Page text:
I’m telling this story for two reasons.  The first, of course, is to honour the memory of my friend.  He was a great guy who was gone far too soon.  The second, though, is perhaps the more poignant, as well as probably the more relevant to you, the students of today; it’s to remind everyone reading this that it’s OK to ask for help.  Sometimes, the burdens of life become too heavy to bear, and more often than not that’s outside of your control.

Sometimes, life throws stuff at us that we can’t handle on our own.  Whether you’re struggling with personal demons, someone close to you is going through a particularly rough time, or even if you’ve lost a friend, this kind of thing happens sometimes.  The good news, though, is that you don’t have to handle the burden alone, nor do you have to push what you’re dealing with aside in the name of academic success.  It’s good to push yourself, but only to an extent.  If you’re dealing with something bigger than school, it’s OK to step back and admit you need some time.

If you’re going through something serious, most profs – heck, most people – will understand.

HOW TO MAKE PEACE WITH A NOISY MIND

AMITAV BANERJI

There are few things more exasperating than a busy mind that never stops and won’t let you have a moment of peace. Imagine you are on vacation. Every department in your life is aware that you are on vacation and no one is bothering you. However, the ‘on vacation’ message hasn’t reached your mind department. ‘Wow, that drink was expensive. I need to lose weight. I’m as white as a sheet. What will people think?” There is no point in a relaxing vacation if a person has to deal with a noisy mind. Over the past 4 years, I have discovered that quieting a noisy mind isn’t nearly as difficult as I imagined. Here are a few tips that have helped me along the way.
1. Accept that your mind is busy
The average mind has more than 50,000 thoughts per day. Considering the number of thoughts we have on a daily basis, it is a good thing that we have noisy minds. Even people who are laid back tend to have a lot of traffic upstairs. It’s important to accept that our minds are busy. When we don’t accept this fact we create an additional layer of suffering by thinking there’s something wrong with us for having so many thoughts. There isn’t. Expecting our minds to not be busy is like expecting today the sun to stay up forever. When you allow your mind to be busy but accept that fact, the busyness loses its power over you.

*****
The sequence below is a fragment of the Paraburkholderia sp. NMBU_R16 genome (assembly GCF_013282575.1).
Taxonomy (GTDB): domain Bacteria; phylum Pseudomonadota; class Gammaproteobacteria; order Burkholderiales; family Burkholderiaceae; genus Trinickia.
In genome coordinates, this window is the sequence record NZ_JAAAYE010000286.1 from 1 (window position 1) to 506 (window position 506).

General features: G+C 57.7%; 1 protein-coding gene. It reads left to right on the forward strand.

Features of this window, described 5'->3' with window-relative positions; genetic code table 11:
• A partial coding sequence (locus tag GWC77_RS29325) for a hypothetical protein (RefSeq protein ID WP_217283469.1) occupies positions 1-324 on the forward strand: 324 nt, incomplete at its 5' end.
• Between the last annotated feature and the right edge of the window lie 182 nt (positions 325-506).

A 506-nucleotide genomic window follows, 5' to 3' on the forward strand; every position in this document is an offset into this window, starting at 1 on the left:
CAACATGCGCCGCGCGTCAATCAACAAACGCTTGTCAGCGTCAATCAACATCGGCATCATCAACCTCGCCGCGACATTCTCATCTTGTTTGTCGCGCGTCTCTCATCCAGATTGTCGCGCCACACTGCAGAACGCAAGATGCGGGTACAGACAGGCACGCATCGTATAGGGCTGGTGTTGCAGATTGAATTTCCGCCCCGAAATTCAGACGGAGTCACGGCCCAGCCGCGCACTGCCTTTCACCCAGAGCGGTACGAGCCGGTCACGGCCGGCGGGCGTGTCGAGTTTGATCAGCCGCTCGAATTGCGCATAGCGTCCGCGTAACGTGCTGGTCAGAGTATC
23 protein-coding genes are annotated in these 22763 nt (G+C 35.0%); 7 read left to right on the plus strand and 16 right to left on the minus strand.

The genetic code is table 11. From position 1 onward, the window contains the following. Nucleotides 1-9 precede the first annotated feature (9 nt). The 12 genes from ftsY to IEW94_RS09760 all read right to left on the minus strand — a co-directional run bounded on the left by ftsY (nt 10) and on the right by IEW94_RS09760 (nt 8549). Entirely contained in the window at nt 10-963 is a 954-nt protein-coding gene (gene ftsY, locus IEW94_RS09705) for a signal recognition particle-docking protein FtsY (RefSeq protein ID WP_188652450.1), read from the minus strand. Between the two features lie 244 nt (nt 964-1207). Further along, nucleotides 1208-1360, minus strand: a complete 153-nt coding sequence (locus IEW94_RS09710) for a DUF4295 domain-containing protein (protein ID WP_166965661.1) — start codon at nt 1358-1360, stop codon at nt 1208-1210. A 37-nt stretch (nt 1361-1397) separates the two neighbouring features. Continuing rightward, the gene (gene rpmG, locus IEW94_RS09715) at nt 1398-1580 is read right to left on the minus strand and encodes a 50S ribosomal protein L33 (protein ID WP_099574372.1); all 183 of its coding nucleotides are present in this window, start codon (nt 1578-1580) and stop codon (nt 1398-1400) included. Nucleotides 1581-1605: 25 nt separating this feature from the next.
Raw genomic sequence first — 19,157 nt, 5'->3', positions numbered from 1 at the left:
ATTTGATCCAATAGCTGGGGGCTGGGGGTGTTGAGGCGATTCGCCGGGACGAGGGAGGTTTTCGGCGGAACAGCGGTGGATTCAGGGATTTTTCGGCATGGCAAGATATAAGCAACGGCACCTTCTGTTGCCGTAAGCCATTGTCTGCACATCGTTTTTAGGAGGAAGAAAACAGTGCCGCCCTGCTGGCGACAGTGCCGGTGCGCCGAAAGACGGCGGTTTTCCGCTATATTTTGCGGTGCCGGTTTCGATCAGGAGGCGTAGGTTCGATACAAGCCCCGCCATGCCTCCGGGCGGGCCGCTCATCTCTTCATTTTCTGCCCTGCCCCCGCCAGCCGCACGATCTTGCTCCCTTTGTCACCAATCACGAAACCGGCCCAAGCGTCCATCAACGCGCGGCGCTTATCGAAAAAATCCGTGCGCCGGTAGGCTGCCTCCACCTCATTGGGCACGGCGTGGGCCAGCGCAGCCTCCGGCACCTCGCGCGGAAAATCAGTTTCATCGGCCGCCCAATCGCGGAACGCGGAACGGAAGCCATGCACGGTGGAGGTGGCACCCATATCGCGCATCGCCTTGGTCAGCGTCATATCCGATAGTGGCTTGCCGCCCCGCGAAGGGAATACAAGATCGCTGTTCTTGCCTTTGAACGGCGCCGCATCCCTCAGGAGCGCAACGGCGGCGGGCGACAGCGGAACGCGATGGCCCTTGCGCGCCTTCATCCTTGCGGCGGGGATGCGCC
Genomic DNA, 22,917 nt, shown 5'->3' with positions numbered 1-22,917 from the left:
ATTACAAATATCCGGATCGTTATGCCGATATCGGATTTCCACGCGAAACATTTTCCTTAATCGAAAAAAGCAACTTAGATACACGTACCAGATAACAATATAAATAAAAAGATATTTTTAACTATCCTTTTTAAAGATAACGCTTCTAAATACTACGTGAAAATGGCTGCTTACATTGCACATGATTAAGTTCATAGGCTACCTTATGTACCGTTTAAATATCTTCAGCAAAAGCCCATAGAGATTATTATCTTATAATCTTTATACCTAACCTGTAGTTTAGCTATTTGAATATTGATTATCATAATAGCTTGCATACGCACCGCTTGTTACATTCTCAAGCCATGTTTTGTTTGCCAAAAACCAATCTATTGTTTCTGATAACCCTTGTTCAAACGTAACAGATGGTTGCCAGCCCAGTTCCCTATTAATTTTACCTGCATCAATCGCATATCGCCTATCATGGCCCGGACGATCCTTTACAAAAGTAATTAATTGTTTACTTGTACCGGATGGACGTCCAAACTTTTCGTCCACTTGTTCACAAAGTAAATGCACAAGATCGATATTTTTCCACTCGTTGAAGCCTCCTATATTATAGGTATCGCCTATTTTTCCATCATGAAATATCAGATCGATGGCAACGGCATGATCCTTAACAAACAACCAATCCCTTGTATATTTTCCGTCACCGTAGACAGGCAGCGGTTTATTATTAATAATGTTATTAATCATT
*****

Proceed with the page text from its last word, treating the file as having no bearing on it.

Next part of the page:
2. Engaging with the mind is optional
It is not the thoughts themselves that cause us to suffer but our fascination and preoccupation. We spend our time stewing and ruminating in these thoughts and usually giving them a lot of undeserved time and attention especially when we don’t need to. The less you get involved in what the mind gets into, the more peace you will experience.
3. Watch your thoughts from a distance
In order to untangle ourselves from our thoughts and disengage, we need some space between ourselves and our minds. Most of our thinking patterns are habits we take for granted that center around entangling ourselves with our thoughts. Space allows us to notice these patterns and watch the mind objectively – with an attitude of curiosity and non-judgemental acceptance. The simple act of watching thoughts, rather than being entrenched in them, can create a space to view the mind.
4. Give your thoughts freedom to come and go
If you want to tame an angry bull, the worst thing you can do is to tie him up or confine the bull in any way. This only makes the bull angrier. If you want the bull to calm down, let him out in an open field to run around in, and it’s the same with the mind. Thoughts themselves don’t cause problems, they appear in the fray for a moment or two and then they vanish. It is when we try to control them or manage them – through labeling them as good or bad – that we create suffering for ourselves. Let them wander through the field of your mind and they will tire out. Don’t energize them with your resistance.